Functional arginase is expressed in murine corneas
We examined the expression of arginase in whole murine corneas. BALB/c corneas were homogenized and tissue extracts were assessed for arginase expression at the mRNA and protein levels by real-time PCR and Western blotting, respectively. The expression of arginase was compared with that in liver, heart, lung, kidney, spleen and intestine. Arginase I mRNA was detectable in resting murine corneas (Fig. 1A). The level of arginase I in resting corneas was nearly a tenth of that in liver, which has the highest expression of arginase I. No expression of arginase I mRNA was found in heart, lung, spleen and intestine. The mRNA expression of arginase I was consistent with arginase I protein expression shown by Western blot using anti-arginase I antibody (Fig. 1B). In contrast, we were unable to detect arginase II mRNA or protein expression in the cornea. Strongest arginase II expression was seen in the intestine, followed by kidney and liver (Fig. 1A and B). To test whether the arginase present in the corneas was functional, we measured arginase enzymatic activity in murine corneas and compared it with other tissues. Arginase activity in unmodified resting murine corneas was easily detectable. It was lower than that in liver, intestine and kidney, but significantly higher than that in heart, lung and spleen (Fig. 1C).
To address, in part, the question of whether arginase function in vivo in the cornea might be altered during inflammation, corneas were cultured in the presence of murine cytokines IL-4, TNF-α and IFN-γ. These are reported to induce arginase expression in murine macrophages 18. A marginal increase in the mRNA expression of arginase I was seen in corneas stimulated with either IL-4 or TNF-α, but no change was seen with IFN-γ (Fig. 1D). No arginase II expression was seen under any conditions.
Immunohistochemistry was used to localize expression of arginase I and II in the cornea. Staining for arginase I but not arginase II was found in the endothelium and epithelium of the cornea (Fig. 1E). This was confirmed using RT-PCR analysis, which showed that arginase I mRNA was present in both the epithelium and endothelium of the murine cornea (Fig. 1F).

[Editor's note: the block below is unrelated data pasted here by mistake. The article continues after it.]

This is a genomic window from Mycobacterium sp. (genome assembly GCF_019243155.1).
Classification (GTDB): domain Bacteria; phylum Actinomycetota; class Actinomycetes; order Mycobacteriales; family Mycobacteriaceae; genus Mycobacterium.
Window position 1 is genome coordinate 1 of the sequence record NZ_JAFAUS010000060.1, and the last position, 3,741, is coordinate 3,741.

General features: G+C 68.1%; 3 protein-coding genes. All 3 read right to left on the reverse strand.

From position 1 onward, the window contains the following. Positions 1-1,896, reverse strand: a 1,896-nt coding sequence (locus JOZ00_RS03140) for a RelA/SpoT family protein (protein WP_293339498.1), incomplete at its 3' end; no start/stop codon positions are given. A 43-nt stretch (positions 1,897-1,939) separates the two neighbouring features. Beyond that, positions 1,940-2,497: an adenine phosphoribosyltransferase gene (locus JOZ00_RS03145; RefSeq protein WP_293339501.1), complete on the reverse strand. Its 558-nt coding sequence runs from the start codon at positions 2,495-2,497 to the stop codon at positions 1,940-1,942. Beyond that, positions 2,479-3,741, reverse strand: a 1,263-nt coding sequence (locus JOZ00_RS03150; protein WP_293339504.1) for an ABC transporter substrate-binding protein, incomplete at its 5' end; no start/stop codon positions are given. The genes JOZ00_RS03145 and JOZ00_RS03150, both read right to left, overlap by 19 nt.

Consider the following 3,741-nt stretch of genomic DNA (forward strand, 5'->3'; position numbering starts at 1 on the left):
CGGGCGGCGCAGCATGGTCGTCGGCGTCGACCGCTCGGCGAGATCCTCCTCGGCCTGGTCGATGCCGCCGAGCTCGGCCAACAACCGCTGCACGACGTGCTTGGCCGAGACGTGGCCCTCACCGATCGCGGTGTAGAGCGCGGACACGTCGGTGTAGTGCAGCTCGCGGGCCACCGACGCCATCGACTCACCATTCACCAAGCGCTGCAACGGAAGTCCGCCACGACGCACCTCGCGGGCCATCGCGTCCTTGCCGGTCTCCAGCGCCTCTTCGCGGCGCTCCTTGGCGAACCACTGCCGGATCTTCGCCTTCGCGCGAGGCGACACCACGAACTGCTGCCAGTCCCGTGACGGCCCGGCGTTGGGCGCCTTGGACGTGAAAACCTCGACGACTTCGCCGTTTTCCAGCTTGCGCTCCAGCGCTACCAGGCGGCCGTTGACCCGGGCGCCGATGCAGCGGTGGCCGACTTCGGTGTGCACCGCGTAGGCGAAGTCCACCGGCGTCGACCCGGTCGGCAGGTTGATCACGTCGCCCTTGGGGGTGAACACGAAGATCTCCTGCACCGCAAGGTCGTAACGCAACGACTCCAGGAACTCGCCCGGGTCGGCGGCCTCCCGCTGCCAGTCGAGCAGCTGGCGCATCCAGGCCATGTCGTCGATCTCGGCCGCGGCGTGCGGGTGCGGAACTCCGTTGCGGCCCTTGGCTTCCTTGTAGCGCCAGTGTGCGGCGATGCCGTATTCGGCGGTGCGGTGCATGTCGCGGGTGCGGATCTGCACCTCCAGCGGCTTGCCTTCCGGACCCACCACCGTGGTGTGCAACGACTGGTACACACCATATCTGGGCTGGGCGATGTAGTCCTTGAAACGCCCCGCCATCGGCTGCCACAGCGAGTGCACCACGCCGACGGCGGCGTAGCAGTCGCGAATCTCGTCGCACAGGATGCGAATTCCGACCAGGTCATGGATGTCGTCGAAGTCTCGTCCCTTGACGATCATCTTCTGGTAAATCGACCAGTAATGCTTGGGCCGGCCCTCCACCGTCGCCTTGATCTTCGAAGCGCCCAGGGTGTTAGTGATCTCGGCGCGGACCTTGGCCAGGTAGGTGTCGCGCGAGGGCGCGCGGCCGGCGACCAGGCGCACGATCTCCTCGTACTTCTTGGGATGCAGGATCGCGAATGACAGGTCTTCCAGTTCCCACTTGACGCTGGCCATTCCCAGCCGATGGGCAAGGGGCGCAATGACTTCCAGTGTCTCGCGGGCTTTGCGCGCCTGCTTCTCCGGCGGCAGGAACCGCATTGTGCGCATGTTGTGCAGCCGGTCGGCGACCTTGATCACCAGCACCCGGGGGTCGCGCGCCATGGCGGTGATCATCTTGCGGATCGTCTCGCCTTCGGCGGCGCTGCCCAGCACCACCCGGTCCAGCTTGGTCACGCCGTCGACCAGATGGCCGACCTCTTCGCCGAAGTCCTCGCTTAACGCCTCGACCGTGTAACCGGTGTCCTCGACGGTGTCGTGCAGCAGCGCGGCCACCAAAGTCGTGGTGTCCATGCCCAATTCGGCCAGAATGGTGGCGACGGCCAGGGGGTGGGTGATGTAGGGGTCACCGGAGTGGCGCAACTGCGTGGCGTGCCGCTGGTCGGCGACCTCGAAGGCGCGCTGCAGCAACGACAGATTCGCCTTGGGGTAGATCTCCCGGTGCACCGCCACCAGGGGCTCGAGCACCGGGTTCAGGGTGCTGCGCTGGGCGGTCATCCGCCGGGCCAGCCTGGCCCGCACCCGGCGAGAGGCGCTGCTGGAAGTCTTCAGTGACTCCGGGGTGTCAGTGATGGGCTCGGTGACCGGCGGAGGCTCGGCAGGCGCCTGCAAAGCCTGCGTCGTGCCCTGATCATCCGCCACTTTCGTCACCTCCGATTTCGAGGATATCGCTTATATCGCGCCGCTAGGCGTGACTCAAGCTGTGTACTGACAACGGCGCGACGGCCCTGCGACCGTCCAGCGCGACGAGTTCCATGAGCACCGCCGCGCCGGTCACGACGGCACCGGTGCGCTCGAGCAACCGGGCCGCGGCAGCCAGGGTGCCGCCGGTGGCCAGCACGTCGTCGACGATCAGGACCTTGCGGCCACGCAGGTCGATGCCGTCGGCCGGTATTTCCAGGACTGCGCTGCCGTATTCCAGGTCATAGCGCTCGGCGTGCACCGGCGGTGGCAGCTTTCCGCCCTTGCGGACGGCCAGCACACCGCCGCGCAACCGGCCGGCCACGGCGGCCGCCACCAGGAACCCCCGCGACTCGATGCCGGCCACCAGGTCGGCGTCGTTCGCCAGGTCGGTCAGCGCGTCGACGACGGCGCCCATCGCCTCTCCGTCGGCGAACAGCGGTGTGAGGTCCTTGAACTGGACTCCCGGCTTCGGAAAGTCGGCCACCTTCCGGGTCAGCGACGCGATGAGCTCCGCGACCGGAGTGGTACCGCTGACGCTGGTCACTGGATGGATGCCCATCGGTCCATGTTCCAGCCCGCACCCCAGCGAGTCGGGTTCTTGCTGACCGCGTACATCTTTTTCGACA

Arginase in corneas has inhibitory effect on T-cell proliferation
To examine the functional effect of corneal arginase, corneas were homogenized and the tissue extracts were added to purified CD4+ T cells stimulated with anti-CD3 and anti-CD28 beads in the presence or absence of competitive arginase inhibitors, N-hydroxy-nor-L-arginine (nor-NOHA), (S)-(2-Boronoethyl)-L-cysteine (BEC) or 0.1 mM L-arginine. 3H thymidine was added to T cells on day 4 and cells were harvested 16 h later. As shown in Fig. 2, addition of corneal extracts inhibited the proliferation of the T cells; this inhibition could be partially restored by addition of either nor-NOHA, BEC or L-arginine (p<0.05). These data indicate that arginase in corneal extracts is, in part, responsible for the observed inhibition of T-cell proliferation. A similar result was also seen with liver extracts. Addition of nor-NOHA or BEC had no effect on T-cell proliferation in the absence of tissue extracts. In contrast, addition of nor-NOHA had no effect on the inhibition of T-cell proliferation caused by lysates of heart tissue.
Inhibition of arginase shortens corneal allograft survival
Having found that the cornea expresses arginase I, which inhibits in vitro T-cell proliferation, we then tested the possibility that functional arginase expressed by the cornea might prevent or delay corneal allograft rejection. As arginase knock-out mice do not live beyond 12 days 19, we used a competitive arginase inhibitor, nor-NOHA, in vivo. C57BL/6 (B6) strain mouse corneas were grafted as orthotopic transplants to BALB/c recipients randomized to receive daily intraperitoneal injections of either nor-NOHA at 100 mg/kg/day or control PBS from day 1 to day 21 post-transplantation. The rejection of B6 corneas in the nor-NOHA treatment group was accelerated compared with that of control group (p=0.014). Graft rejection onset ranged from day 11 to day 35, with 22% long-term survival. In contrast, control graft rejection ranged between days 25 and 33 with 61% long-term survival (Fig. 3A). Syngeneic grafts survived indefinitely.